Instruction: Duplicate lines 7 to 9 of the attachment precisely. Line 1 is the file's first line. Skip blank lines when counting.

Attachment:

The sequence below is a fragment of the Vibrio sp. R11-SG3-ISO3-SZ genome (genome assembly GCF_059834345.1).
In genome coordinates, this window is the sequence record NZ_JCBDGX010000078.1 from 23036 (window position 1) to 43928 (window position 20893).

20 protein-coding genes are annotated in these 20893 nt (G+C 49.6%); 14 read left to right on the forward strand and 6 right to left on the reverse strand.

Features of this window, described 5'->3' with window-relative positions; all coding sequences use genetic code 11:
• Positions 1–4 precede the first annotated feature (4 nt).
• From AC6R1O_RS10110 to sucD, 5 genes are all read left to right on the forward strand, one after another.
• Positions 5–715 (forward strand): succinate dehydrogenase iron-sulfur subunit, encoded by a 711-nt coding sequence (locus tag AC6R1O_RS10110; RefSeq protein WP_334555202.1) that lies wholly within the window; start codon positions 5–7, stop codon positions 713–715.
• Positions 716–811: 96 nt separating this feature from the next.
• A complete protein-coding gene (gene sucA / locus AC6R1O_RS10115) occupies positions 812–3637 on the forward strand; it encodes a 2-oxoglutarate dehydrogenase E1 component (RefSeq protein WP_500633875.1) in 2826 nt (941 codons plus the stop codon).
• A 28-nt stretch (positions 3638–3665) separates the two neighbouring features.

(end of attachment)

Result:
• Positions 5–715 (forward strand): succinate dehydrogenase iron-sulfur subunit, encoded by a 711-nt coding sequence (locus tag AC6R1O_RS10110; RefSeq protein WP_334555202.1) that lies wholly within the window; start codon positions 5–7, stop codon positions 713–715.
• Positions 716–811: 96 nt separating this feature from the next.
• A complete protein-coding gene (gene sucA / locus AC6R1O_RS10115) occupies positions 812–3637 on the forward strand; it encodes a 2-oxoglutarate dehydrogenase E1 component (RefSeq protein WP_500633875.1) in 2826 nt (941 codons plus the stop codon).